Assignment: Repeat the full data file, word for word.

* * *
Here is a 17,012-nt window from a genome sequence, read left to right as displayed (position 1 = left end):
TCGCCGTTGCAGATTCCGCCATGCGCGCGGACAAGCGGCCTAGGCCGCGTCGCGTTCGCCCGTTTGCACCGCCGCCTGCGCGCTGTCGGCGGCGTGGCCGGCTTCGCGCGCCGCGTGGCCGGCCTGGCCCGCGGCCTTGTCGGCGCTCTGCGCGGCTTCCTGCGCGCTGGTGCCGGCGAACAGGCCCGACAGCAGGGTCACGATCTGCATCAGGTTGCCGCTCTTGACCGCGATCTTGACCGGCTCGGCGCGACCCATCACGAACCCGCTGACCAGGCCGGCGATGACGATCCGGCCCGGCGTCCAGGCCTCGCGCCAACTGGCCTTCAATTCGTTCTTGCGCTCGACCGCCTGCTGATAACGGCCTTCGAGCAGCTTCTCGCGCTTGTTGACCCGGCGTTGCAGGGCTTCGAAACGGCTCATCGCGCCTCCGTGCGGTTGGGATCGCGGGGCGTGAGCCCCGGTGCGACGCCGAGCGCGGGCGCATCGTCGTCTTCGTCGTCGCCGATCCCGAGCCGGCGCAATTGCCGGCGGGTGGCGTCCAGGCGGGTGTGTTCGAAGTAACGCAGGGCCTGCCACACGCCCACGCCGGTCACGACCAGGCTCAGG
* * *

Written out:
Here is a 17,012-nt window from a genome sequence, read left to right as displayed (position 1 = left end):
TCGCCGTTGCAGATTCCGCCATGCGCGCGGACAAGCGGCCTAGGCCGCGTCGCGTTCGCCCGTTTGCACCGCCGCCTGCGCGCTGTCGGCGGCGTGGCCGGCTTCGCGCGCCGCGTGGCCGGCCTGGCCCGCGGCCTTGTCGGCGCTCTGCGCGGCTTCCTGCGCGCTGGTGCCGGCGAACAGGCCCGACAGCAGGGTCACGATCTGCATCAGGTTGCCGCTCTTGACCGCGATCTTGACCGGCTCGGCGCGACCCATCACGAACCCGCTGACCAGGCCGGCGATGACGATCCGGCCCGGCGTCCAGGCCTCGCGCCAACTGGCCTTCAATTCGTTCTTGCGCTCGACCGCCTGCTGATAACGGCCTTCGAGCAGCTTCTCGCGCTTGTTGACCCGGCGTTGCAGGGCTTCGAAACGGCTCATCGCGCCTCCGTGCGGTTGGGATCGCGGGGCGTGAGCCCCGGTGCGACGCCGAGCGCGGGCGCATCGTCGTCTTCGTCGTCGCCGATCCCGAGCCGGCGCAATTGCCGGCGGGTGGCGTCCAGGCGGGTGTGTTCGAAGTAACGCAGGGCCTGCCACACGCCCACGCCGGTCACGACCAGGCTCAGG